Looking at a large prism, what do you see?
Perhaps a slightly enlarged version of the world around you.
Hold the prism to a source of light, carefully turn it and examine the angled glass. A rainbow emerges from the other side, shining brilliantly on the walls around you, splitting white into many colors... turning a simple prism into a brilliant light show.
What's the point?
Rainbows are one of the few things in life that are inherently and undeniably beautiful.
The rest can be argued...
However, at Uptrade Media, we view the most successful enterprises across the world as brilliant works of art. Paragons of business shine through the annals of history, shaping the landscape of our world through industry-defining moments. These ebbs and flows are inherently beautiful, as each legacy or empire has a story to tell and knowledge to impart.
To this day, in the face of Democracy, competitive political parties are funded almost exclusively by enterprising individuals and corporations with business agendas. Politicians are funded by Super PACs. Very little is decided without consideration for financial impact. Over the course of history, massive business empires have formed and dissolved, and those who remain are continuously forced to adapt and improve every facet of the business.
In the same way that many would dismiss a simple prism as a thoughtless item, many businesses fail to look critically at their own processes. Over time, management and corporate culture become routine in approach, and looking at the enterprise can seem like looking through a clear prism- they see the same thing. They fail to adapt to the ever-changing world of modern economy, and they die off along the way. Finding innovative methods for growth and profitability requires much closer inspection using specialized tools, historical data, and industry insight.
In this way, we view Business Analysis as more of an Engineering process, and apply it as such:
Step 1: Understand
First and foremost, the engineer must seek to fully understand their client, from target demographics to corporate culture. They take the time to discuss ambitions and goals with senior management, and define realistic expectations and outcomes for the undertaking. Without taking the appropriate time to incorporate existing information, solutions run the risk of failed implementation.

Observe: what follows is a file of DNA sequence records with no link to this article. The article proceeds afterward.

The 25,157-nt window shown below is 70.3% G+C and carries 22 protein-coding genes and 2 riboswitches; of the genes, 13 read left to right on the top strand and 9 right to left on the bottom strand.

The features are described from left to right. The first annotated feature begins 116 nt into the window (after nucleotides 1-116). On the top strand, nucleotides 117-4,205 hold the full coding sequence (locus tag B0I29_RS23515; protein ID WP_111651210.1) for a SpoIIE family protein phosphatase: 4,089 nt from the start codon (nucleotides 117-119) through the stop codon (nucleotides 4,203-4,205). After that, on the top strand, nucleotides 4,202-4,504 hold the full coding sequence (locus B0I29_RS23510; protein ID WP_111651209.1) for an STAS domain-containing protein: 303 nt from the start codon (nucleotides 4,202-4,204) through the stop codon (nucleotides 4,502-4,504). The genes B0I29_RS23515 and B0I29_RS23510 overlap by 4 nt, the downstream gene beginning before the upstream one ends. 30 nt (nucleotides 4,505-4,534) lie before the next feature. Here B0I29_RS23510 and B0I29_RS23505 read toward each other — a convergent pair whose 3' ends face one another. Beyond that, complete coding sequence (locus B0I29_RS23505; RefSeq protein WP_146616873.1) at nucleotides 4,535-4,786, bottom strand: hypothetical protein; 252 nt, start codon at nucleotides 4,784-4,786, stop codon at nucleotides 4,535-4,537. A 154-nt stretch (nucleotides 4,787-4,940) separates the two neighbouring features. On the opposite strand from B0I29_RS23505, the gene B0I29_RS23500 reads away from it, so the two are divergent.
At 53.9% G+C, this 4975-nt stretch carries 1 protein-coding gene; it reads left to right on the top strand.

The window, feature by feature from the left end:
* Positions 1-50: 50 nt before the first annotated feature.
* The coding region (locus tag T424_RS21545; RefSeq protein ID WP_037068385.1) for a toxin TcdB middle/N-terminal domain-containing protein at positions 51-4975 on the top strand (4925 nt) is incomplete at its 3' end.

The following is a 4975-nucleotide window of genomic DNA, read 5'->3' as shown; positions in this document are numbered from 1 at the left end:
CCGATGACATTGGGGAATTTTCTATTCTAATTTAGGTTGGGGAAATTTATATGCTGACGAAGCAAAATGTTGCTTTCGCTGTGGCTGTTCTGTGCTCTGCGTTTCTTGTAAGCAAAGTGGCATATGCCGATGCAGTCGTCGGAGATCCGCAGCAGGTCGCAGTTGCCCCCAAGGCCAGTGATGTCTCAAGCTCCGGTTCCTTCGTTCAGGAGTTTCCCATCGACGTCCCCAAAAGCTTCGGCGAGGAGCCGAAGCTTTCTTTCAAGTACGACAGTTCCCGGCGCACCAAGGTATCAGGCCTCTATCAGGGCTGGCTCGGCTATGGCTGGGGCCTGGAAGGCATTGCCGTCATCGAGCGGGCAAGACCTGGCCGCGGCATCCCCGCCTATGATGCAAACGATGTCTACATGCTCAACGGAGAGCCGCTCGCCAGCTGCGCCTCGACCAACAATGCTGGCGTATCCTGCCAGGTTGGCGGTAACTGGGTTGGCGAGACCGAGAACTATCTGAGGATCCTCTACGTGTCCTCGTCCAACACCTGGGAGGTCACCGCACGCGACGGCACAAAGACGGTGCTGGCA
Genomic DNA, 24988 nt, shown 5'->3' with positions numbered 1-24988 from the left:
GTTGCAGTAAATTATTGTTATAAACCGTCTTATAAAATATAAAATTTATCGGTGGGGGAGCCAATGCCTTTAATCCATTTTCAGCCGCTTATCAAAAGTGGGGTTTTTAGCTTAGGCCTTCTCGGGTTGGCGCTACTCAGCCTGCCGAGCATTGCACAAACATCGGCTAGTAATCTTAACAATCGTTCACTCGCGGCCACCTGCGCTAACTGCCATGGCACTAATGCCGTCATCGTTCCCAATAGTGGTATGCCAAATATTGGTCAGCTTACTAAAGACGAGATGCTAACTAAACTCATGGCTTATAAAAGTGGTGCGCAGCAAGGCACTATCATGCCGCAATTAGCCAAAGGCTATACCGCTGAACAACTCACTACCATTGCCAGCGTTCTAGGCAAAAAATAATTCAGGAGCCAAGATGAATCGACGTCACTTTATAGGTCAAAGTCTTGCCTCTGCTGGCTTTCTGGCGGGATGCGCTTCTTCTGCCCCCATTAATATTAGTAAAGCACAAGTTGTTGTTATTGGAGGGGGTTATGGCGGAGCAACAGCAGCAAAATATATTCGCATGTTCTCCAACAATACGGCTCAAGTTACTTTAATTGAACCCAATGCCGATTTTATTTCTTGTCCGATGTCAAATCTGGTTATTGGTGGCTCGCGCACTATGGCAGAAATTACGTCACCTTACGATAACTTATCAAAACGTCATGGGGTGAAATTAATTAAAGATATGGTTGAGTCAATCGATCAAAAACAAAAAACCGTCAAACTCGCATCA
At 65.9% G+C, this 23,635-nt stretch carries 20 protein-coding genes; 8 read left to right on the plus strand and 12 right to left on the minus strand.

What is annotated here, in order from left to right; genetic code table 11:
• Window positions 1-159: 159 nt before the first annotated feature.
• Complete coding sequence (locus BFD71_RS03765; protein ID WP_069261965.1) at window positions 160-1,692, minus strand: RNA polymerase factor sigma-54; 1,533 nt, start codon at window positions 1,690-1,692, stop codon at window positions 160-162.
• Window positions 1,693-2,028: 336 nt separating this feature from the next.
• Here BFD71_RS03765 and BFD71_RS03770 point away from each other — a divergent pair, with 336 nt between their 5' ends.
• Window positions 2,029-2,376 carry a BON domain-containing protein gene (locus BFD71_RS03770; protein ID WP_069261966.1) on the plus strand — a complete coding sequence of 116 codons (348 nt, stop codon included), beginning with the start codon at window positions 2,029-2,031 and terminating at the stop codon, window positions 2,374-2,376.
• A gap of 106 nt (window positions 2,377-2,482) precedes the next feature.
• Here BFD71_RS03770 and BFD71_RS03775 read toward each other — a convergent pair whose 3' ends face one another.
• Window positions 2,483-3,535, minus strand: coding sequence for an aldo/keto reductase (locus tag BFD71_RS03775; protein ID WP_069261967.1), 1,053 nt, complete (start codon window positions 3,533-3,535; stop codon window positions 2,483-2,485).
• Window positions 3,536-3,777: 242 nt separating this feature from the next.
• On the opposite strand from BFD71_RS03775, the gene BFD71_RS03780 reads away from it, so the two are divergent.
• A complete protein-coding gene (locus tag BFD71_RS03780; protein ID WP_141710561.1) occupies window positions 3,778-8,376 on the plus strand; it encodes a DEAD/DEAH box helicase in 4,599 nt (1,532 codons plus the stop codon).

Step 3: Design
The enterprise is understood, and the numbers prove the need for a solution. Now, the engineer must draft a total solution that reduces or eliminates entirely the problems observed, oftentimes incorporating new or upgraded technologies into the infrastructure of the organization. Rather than targeting one deficient department at a time, the goal of the design is to set a stronger foundation for business development and growth moving forward.
Step 5: Implement
The engineer begins the overhaul, beginning with extensive training on proper execution of new processes. Sometimes, this is accompanied by the hiring or replacement of an executive, and usually includes some amount of management turnover. Teams are independently coached and guided to achieve the new protocols, allowing time for culture change and growth of knowledge.
Step 2: Analyze
Once the enterprise is understood, the company is segmented into manageable sections of revenue and expense, based on department and need. A business engineer is able to compare the factual evidence against the initial narrative, finding pieces that work inefficiently, or don't work at all. These scientific revelations set the standard for terming the operation as a success or failure when looking at resulting data during Review.
Step 4: Engage
Corporate management and the engineer review the designed solution, finding a compromise between the proposed ideal modifications and realistic capacity for change. Employees are potentially reviewed, allowing an unbiased third party to cross-examine deficient teams and define personnel needs. Once initial testing and feedback are completed, the enterprise proceeds with the approved design.
Step 6: Review
Results are reviewed on a regular interval to ensure the success of design implementation and positive evidence of problem resolution. The engineer closely monitors data output over time, ensuring the designated changes are effective. Should unexpected results or issues occur, the engineer returns to the Understand phase, in order to find a resolution to the new set of problems.